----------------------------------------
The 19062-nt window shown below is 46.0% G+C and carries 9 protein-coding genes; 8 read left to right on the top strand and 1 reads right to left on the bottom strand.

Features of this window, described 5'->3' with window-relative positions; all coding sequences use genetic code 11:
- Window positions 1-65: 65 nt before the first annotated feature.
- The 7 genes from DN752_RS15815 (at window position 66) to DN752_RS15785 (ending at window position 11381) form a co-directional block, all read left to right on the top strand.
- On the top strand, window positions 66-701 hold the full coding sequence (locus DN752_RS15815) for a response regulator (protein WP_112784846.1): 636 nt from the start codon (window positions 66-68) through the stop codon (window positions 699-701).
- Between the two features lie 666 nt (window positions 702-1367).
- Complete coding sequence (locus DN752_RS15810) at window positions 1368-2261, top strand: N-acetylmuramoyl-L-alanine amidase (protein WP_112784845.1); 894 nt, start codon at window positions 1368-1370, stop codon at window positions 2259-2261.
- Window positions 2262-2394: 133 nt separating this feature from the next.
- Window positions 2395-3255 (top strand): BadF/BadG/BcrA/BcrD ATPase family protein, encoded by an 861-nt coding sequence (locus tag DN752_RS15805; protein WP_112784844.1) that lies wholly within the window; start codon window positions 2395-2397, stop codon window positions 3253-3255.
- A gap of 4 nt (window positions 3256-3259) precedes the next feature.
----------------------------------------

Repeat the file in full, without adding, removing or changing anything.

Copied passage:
The 19062-nt window shown below is 46.0% G+C and carries 9 protein-coding genes; 8 read left to right on the top strand and 1 reads right to left on the bottom strand.

Features of this window, described 5'->3' with window-relative positions; all coding sequences use genetic code 11:
- Window positions 1-65: 65 nt before the first annotated feature.
- The 7 genes from DN752_RS15815 (at window position 66) to DN752_RS15785 (ending at window position 11381) form a co-directional block, all read left to right on the top strand.
- On the top strand, window positions 66-701 hold the full coding sequence (locus DN752_RS15815) for a response regulator (protein WP_112784846.1): 636 nt from the start codon (window positions 66-68) through the stop codon (window positions 699-701).
- Between the two features lie 666 nt (window positions 702-1367).
- Complete coding sequence (locus DN752_RS15810) at window positions 1368-2261, top strand: N-acetylmuramoyl-L-alanine amidase (protein WP_112784845.1); 894 nt, start codon at window positions 1368-1370, stop codon at window positions 2259-2261.
- Window positions 2262-2394: 133 nt separating this feature from the next.
- Window positions 2395-3255 (top strand): BadF/BadG/BcrA/BcrD ATPase family protein, encoded by an 861-nt coding sequence (locus tag DN752_RS15805; protein WP_112784844.1) that lies wholly within the window; start codon window positions 2395-2397, stop codon window positions 3253-3255.
- A gap of 4 nt (window positions 3256-3259) precedes the next feature.